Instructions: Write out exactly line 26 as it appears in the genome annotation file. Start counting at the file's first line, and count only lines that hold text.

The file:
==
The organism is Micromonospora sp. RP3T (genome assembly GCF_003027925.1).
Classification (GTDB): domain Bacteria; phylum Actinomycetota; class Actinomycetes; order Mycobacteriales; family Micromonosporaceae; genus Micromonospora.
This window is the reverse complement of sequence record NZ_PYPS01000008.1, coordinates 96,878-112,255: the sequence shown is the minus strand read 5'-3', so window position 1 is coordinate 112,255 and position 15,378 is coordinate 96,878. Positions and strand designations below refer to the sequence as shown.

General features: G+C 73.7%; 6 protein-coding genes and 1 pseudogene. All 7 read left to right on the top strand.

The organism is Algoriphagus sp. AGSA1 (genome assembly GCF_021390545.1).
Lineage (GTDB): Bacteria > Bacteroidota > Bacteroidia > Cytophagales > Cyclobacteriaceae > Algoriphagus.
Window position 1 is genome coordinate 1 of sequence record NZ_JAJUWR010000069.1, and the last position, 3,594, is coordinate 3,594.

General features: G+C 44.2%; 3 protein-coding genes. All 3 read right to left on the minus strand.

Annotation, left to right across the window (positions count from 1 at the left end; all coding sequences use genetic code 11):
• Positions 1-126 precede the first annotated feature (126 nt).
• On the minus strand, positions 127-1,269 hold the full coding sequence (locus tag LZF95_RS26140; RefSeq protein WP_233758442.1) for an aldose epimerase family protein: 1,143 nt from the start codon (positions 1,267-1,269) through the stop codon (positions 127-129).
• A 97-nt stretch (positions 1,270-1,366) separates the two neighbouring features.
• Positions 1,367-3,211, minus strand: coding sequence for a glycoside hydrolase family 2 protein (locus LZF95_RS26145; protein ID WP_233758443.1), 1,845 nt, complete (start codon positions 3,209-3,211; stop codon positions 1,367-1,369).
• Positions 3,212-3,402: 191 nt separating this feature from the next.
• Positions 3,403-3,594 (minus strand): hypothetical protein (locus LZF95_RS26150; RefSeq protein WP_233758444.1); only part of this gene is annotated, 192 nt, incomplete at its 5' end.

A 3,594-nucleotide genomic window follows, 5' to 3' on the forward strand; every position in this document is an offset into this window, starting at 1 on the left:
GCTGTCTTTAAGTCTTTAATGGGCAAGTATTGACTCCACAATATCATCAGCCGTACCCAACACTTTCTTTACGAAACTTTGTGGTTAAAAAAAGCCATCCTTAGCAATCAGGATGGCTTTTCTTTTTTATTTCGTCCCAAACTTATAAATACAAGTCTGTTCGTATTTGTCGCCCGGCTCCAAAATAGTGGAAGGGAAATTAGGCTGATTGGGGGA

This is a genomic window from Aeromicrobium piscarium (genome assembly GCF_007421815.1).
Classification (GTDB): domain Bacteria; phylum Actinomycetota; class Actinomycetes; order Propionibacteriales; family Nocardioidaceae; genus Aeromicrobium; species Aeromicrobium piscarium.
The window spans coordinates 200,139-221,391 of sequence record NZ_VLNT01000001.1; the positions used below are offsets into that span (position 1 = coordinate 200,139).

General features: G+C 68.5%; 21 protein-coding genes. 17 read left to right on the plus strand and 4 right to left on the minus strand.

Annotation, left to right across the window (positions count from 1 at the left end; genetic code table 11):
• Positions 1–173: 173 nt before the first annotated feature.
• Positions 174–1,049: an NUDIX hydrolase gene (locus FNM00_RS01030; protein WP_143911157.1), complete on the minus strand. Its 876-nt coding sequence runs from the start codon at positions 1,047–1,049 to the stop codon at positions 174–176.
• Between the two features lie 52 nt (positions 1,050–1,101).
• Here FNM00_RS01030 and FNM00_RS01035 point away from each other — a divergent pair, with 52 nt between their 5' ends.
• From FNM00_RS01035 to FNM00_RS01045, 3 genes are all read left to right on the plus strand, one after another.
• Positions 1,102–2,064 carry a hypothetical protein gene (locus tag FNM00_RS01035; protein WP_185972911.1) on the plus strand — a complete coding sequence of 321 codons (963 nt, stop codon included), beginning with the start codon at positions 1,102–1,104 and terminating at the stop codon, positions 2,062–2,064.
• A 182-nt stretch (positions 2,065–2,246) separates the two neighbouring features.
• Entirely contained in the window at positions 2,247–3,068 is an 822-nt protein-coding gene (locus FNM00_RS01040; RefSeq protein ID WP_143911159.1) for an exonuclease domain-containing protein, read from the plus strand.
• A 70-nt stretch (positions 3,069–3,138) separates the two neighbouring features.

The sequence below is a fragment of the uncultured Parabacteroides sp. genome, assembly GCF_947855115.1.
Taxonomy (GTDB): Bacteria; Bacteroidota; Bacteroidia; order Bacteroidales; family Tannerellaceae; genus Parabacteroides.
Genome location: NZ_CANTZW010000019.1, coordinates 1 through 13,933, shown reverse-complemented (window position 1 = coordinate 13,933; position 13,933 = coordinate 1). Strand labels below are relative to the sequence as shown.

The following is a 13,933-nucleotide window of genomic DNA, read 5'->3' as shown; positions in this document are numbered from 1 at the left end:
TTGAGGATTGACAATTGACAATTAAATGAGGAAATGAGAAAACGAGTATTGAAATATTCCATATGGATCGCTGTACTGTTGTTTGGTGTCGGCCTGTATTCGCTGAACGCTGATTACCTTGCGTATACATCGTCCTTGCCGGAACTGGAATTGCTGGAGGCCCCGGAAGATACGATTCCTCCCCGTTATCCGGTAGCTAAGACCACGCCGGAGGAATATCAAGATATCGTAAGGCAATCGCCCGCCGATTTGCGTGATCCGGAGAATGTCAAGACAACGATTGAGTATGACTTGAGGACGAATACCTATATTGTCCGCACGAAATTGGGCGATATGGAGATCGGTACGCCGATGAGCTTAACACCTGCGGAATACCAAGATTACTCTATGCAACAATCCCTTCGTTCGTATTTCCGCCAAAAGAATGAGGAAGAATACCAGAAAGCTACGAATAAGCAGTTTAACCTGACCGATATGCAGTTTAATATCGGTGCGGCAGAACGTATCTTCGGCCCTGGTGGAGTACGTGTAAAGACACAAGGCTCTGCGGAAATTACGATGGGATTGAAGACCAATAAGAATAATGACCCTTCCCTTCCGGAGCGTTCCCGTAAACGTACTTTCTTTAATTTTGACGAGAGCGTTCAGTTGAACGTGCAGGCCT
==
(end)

• Here FNM00_RS01030 and FNM00_RS01035 point away from each other — a divergent pair, with 52 nt between their 5' ends.